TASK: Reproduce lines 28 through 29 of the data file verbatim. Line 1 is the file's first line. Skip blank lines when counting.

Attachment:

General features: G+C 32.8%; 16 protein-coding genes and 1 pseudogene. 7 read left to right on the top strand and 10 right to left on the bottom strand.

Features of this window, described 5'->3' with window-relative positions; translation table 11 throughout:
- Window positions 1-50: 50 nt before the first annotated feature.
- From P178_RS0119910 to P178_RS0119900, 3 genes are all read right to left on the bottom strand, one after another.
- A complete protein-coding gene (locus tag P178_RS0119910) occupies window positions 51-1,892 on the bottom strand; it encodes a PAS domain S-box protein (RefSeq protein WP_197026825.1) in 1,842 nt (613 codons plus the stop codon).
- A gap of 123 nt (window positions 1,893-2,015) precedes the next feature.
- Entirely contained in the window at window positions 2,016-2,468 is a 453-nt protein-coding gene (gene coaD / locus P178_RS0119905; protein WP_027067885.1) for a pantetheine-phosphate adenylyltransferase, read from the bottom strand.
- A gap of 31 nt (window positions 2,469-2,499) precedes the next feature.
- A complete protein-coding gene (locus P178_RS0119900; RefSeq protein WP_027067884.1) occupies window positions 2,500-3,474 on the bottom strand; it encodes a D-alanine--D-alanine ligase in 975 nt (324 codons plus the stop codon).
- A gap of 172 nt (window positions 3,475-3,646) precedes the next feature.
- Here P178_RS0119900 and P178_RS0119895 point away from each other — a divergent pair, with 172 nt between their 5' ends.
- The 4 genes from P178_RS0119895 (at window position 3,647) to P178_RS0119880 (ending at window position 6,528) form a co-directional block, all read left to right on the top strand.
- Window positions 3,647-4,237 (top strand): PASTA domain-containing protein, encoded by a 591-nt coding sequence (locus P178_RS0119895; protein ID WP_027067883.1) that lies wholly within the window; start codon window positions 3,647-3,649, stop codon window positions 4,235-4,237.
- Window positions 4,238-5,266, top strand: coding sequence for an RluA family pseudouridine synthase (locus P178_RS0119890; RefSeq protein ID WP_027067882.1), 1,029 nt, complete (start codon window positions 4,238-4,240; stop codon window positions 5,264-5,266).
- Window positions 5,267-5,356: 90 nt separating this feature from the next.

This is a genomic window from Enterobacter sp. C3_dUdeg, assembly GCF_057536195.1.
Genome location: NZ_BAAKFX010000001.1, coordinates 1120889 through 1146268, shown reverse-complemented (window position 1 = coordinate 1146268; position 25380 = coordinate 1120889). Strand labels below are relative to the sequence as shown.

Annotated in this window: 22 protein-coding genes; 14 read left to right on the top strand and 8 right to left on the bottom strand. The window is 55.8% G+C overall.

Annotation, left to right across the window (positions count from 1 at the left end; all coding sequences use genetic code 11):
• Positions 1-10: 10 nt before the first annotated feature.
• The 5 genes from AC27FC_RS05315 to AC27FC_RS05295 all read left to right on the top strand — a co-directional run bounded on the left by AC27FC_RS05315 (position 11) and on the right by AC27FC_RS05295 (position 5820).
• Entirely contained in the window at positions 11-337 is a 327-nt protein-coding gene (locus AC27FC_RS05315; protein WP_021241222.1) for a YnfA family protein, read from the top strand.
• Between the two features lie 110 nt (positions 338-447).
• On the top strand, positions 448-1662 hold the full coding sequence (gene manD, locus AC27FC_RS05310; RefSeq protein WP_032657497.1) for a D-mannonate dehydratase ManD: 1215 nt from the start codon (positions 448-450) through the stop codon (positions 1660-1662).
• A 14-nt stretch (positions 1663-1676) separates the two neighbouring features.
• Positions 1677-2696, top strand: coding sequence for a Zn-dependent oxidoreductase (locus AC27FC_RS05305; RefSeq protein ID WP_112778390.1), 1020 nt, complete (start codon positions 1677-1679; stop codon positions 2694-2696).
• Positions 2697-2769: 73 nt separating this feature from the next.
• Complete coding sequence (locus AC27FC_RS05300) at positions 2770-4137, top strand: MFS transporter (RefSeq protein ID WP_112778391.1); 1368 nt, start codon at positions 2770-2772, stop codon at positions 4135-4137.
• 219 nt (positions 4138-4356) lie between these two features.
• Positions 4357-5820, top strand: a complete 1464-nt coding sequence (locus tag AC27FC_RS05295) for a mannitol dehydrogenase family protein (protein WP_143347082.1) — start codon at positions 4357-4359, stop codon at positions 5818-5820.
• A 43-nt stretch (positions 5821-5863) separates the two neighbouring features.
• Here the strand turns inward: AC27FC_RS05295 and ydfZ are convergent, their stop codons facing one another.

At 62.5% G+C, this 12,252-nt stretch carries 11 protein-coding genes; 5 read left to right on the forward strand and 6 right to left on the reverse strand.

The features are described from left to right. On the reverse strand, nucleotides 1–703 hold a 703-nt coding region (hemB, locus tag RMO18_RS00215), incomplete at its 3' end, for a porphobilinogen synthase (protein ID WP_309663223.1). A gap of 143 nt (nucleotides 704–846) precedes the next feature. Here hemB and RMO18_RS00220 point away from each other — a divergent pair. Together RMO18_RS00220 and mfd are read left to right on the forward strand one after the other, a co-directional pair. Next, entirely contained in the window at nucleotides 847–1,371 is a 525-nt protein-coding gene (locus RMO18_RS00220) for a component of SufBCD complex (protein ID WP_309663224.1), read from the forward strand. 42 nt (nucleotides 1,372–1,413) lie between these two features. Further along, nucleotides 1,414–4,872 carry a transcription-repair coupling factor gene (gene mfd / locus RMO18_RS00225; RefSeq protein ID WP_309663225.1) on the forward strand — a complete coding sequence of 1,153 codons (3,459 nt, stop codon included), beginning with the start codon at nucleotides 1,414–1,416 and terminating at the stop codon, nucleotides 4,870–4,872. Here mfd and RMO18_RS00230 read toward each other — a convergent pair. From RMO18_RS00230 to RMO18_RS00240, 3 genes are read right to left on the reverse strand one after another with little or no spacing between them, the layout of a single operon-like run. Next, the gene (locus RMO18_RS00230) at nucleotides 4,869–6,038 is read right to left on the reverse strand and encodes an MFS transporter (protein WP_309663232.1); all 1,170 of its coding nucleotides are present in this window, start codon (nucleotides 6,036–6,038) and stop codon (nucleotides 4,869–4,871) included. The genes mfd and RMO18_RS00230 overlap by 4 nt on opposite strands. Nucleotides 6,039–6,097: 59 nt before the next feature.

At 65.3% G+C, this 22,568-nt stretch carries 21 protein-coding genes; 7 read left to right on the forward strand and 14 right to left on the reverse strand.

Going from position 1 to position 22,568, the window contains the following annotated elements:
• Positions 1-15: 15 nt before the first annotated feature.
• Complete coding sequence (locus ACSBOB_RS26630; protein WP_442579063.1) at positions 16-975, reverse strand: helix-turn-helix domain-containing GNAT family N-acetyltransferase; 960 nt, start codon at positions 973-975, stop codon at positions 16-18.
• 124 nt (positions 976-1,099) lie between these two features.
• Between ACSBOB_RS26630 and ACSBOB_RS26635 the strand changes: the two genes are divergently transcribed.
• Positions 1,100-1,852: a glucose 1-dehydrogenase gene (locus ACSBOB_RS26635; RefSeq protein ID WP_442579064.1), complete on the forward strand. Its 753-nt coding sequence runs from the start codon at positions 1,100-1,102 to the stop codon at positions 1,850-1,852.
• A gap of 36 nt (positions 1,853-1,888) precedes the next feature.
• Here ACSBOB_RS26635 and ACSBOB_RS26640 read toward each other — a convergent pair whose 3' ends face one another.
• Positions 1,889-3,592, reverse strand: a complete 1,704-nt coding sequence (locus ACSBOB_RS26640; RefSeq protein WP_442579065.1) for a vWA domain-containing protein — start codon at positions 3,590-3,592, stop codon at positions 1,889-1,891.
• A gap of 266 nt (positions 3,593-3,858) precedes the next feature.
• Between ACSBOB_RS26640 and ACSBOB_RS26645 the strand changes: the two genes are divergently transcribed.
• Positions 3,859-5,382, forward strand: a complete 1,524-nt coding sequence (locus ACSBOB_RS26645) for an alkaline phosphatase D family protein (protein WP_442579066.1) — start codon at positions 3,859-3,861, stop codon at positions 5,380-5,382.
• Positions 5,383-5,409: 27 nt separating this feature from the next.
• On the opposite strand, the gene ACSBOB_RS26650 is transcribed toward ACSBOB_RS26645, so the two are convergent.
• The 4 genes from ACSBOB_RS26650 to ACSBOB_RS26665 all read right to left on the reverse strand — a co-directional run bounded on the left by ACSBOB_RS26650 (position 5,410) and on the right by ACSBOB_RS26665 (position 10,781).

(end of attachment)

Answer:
• Complete coding sequence (locus AC27FC_RS05300) at positions 2770-4137, top strand: MFS transporter (RefSeq protein ID WP_112778391.1); 1368 nt, start codon at positions 2770-2772, stop codon at positions 4135-4137.
• 219 nt (positions 4138-4356) lie between these two features.